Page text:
Despite all the warnings, most people have Internet passwords that are ridiculously easy to hack. People want something easy to remember, and even if they’re sophisticated enough to avoid the fifty most common Gawker passwords, chances are they’ll find something they can remember, like the name of a drink or a favorite pet (e.g. Budweiser was my dog’s name). The problem is that this information is just as easy to find once you have access to that person’s Facebook page.

George Bronk, of Sacramento, collected that information on various women he found on Facebook and was able to hack their accounts. Luckily for them, he didn’t use the information to get into their bank accounts or steal their ideas. Less luckily for them, he used it to find nude pictures of dozens of women, which he later mailed back to them. That can be embarrassing, too.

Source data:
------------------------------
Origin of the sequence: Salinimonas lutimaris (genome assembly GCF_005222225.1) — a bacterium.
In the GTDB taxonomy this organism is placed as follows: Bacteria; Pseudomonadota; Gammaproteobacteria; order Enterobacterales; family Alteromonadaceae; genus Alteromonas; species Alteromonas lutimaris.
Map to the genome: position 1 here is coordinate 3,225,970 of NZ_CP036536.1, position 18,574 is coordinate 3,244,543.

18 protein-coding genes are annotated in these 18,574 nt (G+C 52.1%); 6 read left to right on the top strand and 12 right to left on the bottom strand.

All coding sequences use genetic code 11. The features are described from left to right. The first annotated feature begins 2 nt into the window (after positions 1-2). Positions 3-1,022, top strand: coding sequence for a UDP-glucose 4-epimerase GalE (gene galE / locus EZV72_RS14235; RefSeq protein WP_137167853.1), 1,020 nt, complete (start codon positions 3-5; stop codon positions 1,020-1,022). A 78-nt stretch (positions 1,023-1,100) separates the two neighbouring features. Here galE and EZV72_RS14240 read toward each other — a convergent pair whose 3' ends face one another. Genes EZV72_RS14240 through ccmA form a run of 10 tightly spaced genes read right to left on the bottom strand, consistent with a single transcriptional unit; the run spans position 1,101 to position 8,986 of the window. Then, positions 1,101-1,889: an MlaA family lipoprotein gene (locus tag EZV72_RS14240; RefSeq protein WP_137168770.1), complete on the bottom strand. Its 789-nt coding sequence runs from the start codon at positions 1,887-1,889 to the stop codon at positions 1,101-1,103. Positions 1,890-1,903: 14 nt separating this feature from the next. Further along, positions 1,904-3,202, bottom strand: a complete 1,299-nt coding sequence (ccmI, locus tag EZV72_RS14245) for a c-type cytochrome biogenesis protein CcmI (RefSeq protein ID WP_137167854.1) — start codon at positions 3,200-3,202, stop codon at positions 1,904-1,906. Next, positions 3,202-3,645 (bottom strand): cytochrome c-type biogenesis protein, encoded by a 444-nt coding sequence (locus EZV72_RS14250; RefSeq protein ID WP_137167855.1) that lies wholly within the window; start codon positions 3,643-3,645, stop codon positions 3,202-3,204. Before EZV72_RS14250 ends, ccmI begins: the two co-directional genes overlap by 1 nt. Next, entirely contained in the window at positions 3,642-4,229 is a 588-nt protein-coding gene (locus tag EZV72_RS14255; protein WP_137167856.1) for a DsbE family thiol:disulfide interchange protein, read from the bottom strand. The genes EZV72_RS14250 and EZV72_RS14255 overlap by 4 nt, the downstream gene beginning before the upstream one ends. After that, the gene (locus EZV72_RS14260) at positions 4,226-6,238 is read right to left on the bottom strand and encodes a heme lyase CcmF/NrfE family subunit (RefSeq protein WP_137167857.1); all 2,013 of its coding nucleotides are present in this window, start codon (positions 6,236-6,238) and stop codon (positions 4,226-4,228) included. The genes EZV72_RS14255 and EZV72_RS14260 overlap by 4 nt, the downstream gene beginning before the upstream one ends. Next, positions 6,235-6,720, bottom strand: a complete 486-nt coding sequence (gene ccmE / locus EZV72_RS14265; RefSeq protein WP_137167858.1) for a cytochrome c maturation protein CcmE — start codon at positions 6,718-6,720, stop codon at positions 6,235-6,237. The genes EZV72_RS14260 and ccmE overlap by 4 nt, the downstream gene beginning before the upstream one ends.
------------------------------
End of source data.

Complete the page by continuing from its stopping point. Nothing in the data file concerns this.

“Too many people were putting too much information on Facebook,” says journalist and Internet safety maven Larry Magid.

Facebook has yet to respond to what has been dubbed a “social network attack,”  It’s possible they are too busy considering the implications of “The Social Network’s” sweep of the top Gold Globe Awards on Sunday night. Everyone else should take a look at Wikihow’s How to choose a secure password, whether you post nude pics of yourself online or not.

Easy passwords allow women to become victims of Facebook Hacking.